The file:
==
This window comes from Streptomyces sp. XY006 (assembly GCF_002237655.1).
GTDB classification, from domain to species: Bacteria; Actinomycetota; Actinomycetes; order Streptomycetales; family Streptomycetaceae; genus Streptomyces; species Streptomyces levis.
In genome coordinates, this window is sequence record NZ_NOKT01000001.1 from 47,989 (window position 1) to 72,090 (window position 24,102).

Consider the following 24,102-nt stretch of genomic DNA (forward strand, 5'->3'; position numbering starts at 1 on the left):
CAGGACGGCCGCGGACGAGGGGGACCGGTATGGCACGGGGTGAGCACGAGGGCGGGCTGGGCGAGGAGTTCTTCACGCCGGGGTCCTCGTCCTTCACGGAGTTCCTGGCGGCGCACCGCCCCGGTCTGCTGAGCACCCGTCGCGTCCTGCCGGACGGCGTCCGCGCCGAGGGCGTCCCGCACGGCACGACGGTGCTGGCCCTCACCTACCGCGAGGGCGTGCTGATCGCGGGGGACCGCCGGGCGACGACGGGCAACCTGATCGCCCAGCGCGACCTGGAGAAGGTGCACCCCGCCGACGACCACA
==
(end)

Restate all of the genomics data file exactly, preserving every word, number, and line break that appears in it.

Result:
This window comes from Streptomyces sp. XY006 (assembly GCF_002237655.1).
GTDB classification, from domain to species: Bacteria; Actinomycetota; Actinomycetes; order Streptomycetales; family Streptomycetaceae; genus Streptomyces; species Streptomyces levis.
In genome coordinates, this window is sequence record NZ_NOKT01000001.1 from 47,989 (window position 1) to 72,090 (window position 24,102).

Consider the following 24,102-nt stretch of genomic DNA (forward strand, 5'->3'; position numbering starts at 1 on the left):
CAGGACGGCCGCGGACGAGGGGGACCGGTATGGCACGGGGTGAGCACGAGGGCGGGCTGGGCGAGGAGTTCTTCACGCCGGGGTCCTCGTCCTTCACGGAGTTCCTGGCGGCGCACCGCCCCGGTCTGCTGAGCACCCGTCGCGTCCTGCCGGACGGCGTCCGCGCCGAGGGCGTCCCGCACGGCACGACGGTGCTGGCCCTCACCTACCGCGAGGGCGTGCTGATCGCGGGGGACCGCCGGGCGACGACGGGCAACCTGATCGCCCAGCGCGACCTGGAGAAGGTGCACCCCGCCGACGACCACA